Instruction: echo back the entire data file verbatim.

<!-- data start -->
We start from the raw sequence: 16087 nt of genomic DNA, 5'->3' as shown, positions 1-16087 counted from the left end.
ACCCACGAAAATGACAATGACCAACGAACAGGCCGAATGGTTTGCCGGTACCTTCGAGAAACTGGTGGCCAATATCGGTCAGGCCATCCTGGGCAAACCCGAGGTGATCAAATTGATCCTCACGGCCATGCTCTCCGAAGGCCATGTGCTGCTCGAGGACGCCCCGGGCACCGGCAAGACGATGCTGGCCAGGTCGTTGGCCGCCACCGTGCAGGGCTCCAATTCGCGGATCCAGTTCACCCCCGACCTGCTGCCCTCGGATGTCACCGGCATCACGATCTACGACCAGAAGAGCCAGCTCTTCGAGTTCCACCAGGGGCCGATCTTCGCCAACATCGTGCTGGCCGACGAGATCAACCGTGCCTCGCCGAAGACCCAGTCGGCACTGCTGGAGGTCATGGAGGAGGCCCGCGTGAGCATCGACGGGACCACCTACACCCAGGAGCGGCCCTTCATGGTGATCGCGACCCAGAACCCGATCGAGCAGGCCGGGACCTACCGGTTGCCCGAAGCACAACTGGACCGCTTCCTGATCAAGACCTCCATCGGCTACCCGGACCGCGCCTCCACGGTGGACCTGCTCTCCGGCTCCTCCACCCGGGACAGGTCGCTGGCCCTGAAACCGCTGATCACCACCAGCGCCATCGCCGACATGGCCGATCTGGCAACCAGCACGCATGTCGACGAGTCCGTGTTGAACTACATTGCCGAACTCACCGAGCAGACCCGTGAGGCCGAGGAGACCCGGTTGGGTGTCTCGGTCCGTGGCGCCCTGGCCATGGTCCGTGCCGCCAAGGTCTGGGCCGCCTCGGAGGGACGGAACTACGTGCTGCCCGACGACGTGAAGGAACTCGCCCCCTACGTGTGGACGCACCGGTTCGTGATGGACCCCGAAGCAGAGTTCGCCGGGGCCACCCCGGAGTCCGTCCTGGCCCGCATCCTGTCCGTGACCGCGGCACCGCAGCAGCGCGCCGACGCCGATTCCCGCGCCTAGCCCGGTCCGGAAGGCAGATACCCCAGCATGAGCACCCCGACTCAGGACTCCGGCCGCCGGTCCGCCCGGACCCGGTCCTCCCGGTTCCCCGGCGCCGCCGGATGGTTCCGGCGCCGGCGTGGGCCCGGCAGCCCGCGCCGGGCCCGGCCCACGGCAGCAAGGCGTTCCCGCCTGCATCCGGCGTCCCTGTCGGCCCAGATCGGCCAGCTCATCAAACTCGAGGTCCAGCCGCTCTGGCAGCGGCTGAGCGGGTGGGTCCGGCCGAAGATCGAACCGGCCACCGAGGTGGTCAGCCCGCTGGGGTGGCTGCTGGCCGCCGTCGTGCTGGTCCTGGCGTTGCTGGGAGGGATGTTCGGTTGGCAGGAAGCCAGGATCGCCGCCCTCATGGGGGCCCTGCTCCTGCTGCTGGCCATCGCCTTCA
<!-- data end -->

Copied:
We start from the raw sequence: 16087 nt of genomic DNA, 5'->3' as shown, positions 1-16087 counted from the left end.
ACCCACGAAAATGACAATGACCAACGAACAGGCCGAATGGTTTGCCGGTACCTTCGAGAAACTGGTGGCCAATATCGGTCAGGCCATCCTGGGCAAACCCGAGGTGATCAAATTGATCCTCACGGCCATGCTCTCCGAAGGCCATGTGCTGCTCGAGGACGCCCCGGGCACCGGCAAGACGATGCTGGCCAGGTCGTTGGCCGCCACCGTGCAGGGCTCCAATTCGCGGATCCAGTTCACCCCCGACCTGCTGCCCTCGGATGTCACCGGCATCACGATCTACGACCAGAAGAGCCAGCTCTTCGAGTTCCACCAGGGGCCGATCTTCGCCAACATCGTGCTGGCCGACGAGATCAACCGTGCCTCGCCGAAGACCCAGTCGGCACTGCTGGAGGTCATGGAGGAGGCCCGCGTGAGCATCGACGGGACCACCTACACCCAGGAGCGGCCCTTCATGGTGATCGCGACCCAGAACCCGATCGAGCAGGCCGGGACCTACCGGTTGCCCGAAGCACAACTGGACCGCTTCCTGATCAAGACCTCCATCGGCTACCCGGACCGCGCCTCCACGGTGGACCTGCTCTCCGGCTCCTCCACCCGGGACAGGTCGCTGGCCCTGAAACCGCTGATCACCACCAGCGCCATCGCCGACATGGCCGATCTGGCAACCAGCACGCATGTCGACGAGTCCGTGTTGAACTACATTGCCGAACTCACCGAGCAGACCCGTGAGGCCGAGGAGACCCGGTTGGGTGTCTCGGTCCGTGGCGCCCTGGCCATGGTCCGTGCCGCCAAGGTCTGGGCCGCCTCGGAGGGACGGAACTACGTGCTGCCCGACGACGTGAAGGAACTCGCCCCCTACGTGTGGACGCACCGGTTCGTGATGGACCCCGAAGCAGAGTTCGCCGGGGCCACCCCGGAGTCCGTCCTGGCCCGCATCCTGTCCGTGACCGCGGCACCGCAGCAGCGCGCCGACGCCGATTCCCGCGCCTAGCCCGGTCCGGAAGGCAGATACCCCAGCATGAGCACCCCGACTCAGGACTCCGGCCGCCGGTCCGCCCGGACCCGGTCCTCCCGGTTCCCCGGCGCCGCCGGATGGTTCCGGCGCCGGCGTGGGCCCGGCAGCCCGCGCCGGGCCCGGCCCACGGCAGCAAGGCGTTCCCGCCTGCATCCGGCGTCCCTGTCGGCCCAGATCGGCCAGCTCATCAAACTCGAGGTCCAGCCGCTCTGGCAGCGGCTGAGCGGGTGGGTCCGGCCGAAGATCGAACCGGCCACCGAGGTGGTCAGCCCGCTGGGGTGGCTGCTGGCCGCCGTCGTGCTGGTCCTGGCGTTGCTGGGAGGGATGTTCGGTTGGCAGGAAGCCAGGATCGCCGCCCTCATGGGGGCCCTGCTCCTGCTGCTGGCCATCGCCTTCA